A Dummies Guide to Koshering Forged Antiquities
This whole sad “Jesus wife ” papyrus affair reminds me of an incident in Ein Gedi a few years back. A high ranking official from the IAA where I had been employed, visited the on-going excavations there and the archaeologist, excitedly showed him an amulet with Jewish symbols found in-situ, earlier that day. The experienced excavator was thinking of calling a press conference to announce the find. Fortunately, cooler heads prevailed and the official from the IAA showed him, despite the fact that it was found in-situ, it had been planted and was a modern day forgery. The question now becomes why? Well as I’ve said time and time again, ‘we’ve seen this movie before’ in that the forger will wait until after the forged artifact is shown in a press conference, with the archaeologist believing that as it was found in-situ, it was authentic, thus giving it his seal of approval. Sooner or later, identical amulets will appear on the dealers shelves or as with what happens with high end items, there are always buyers waiting in line to purchase these finds, bypassing the market. I, in fact, was once approached by an individual who asked me to ‘plant’/salt an ostraca in an excavation in which Yadin had excavated. That ‘2,000 year old’ zinc coffin lid found in Qumran, coated with modern day paint to prevent corrosion, is but another example in which items are salted into a dig.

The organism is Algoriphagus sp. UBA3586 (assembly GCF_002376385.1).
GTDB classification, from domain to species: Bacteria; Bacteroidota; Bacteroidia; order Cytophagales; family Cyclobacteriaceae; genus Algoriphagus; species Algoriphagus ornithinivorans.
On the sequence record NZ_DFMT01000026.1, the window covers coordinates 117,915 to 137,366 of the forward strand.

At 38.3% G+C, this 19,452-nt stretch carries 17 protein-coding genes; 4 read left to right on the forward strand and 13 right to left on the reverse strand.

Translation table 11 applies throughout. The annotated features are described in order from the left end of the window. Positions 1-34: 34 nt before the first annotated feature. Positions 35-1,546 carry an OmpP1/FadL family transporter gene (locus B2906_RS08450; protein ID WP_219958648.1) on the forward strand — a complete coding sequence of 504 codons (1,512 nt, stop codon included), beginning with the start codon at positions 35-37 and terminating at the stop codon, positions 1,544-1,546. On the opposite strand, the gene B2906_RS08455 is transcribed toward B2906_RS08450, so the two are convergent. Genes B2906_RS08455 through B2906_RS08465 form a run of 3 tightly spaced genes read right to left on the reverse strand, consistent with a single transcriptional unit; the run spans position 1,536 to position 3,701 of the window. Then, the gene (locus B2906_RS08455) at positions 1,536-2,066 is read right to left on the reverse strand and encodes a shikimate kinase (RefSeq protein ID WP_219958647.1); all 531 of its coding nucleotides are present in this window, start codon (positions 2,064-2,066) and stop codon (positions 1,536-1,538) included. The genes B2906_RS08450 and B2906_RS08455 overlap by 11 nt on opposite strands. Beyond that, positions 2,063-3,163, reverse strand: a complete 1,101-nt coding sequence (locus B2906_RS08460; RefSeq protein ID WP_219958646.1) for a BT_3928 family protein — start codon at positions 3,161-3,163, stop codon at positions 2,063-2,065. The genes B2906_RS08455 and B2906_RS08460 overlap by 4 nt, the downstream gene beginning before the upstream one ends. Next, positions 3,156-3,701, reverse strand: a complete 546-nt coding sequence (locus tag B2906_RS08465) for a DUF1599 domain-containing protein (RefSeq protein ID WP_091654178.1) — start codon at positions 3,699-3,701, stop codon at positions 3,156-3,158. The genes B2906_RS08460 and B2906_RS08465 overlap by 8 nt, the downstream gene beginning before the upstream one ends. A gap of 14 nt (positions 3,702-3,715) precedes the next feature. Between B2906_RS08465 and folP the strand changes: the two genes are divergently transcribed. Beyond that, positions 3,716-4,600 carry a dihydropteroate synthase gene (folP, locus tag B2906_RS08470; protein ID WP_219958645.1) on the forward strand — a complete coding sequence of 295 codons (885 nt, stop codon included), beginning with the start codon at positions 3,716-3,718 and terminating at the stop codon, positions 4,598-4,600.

I have this uneasy feeling that Professor King, may have been unwittingly duped into such a transaction and it would just be a matter of time before a few more similar fragments would turn up on the market, as we have seen with those Jordanian lead codices. We’re dealing with highly sophisticated forgers, which it would appear have assistance from academically trained scholars.
Perhaps no field is immune to forgery as when it comes to amber studies, in which amber is melted down and modern day insects are embedded in the new amber which is difficult to tell, unless one takes the item to an entomologist who can readily discern a modern fly from one in antiquity. One of the EU labs producing these fakes eventually hired a university trained entomologist whose task was to change or remove those morphological features in which one could easily determine if the insect was recently embedded or ancient, thus removing tell tale signs of forgery. It eventually ended up in the courts when a US university challenged their right to do such, and the lab producing these forged items replied, ‘it’s no ones business what we do’.
Anything, you see, can be made kosher if the right ‘expert’ is at work.